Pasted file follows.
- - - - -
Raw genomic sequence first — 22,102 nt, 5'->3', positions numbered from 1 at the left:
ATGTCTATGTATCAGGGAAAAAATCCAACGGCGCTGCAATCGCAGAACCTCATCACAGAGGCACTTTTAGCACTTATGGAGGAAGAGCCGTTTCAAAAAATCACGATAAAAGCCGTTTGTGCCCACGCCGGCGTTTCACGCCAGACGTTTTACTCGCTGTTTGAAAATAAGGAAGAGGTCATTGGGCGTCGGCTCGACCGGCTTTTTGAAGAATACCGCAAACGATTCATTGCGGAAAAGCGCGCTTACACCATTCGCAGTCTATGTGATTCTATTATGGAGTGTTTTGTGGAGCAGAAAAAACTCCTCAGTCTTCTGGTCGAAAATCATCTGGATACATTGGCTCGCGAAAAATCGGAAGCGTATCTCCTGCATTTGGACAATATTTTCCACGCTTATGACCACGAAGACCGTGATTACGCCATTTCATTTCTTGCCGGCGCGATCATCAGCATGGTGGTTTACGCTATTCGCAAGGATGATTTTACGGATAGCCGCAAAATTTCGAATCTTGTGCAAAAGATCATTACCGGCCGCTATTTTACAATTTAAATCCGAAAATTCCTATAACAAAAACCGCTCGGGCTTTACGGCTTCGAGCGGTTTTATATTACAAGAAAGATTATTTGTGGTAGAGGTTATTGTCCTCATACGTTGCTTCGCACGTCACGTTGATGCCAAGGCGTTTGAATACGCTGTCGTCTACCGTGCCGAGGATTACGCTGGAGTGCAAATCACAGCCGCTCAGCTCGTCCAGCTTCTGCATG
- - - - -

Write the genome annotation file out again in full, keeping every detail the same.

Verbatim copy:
Raw genomic sequence first — 22,102 nt, 5'->3', positions numbered from 1 at the left:
ATGTCTATGTATCAGGGAAAAAATCCAACGGCGCTGCAATCGCAGAACCTCATCACAGAGGCACTTTTAGCACTTATGGAGGAAGAGCCGTTTCAAAAAATCACGATAAAAGCCGTTTGTGCCCACGCCGGCGTTTCACGCCAGACGTTTTACTCGCTGTTTGAAAATAAGGAAGAGGTCATTGGGCGTCGGCTCGACCGGCTTTTTGAAGAATACCGCAAACGATTCATTGCGGAAAAGCGCGCTTACACCATTCGCAGTCTATGTGATTCTATTATGGAGTGTTTTGTGGAGCAGAAAAAACTCCTCAGTCTTCTGGTCGAAAATCATCTGGATACATTGGCTCGCGAAAAATCGGAAGCGTATCTCCTGCATTTGGACAATATTTTCCACGCTTATGACCACGAAGACCGTGATTACGCCATTTCATTTCTTGCCGGCGCGATCATCAGCATGGTGGTTTACGCTATTCGCAAGGATGATTTTACGGATAGCCGCAAAATTTCGAATCTTGTGCAAAAGATCATTACCGGCCGCTATTTTACAATTTAAATCCGAAAATTCCTATAACAAAAACCGCTCGGGCTTTACGGCTTCGAGCGGTTTTATATTACAAGAAAGATTATTTGTGGTAGAGGTTATTGTCCTCATACGTTGCTTCGCACGTCACGTTGATGCCAAGGCGTTTGAATACGCTGTCGTCTACCGTGCCGAGGATTACGCTGGAGTGCAAATCACAGCCGCTCAGCTCGTCCAGCTTCTGCATG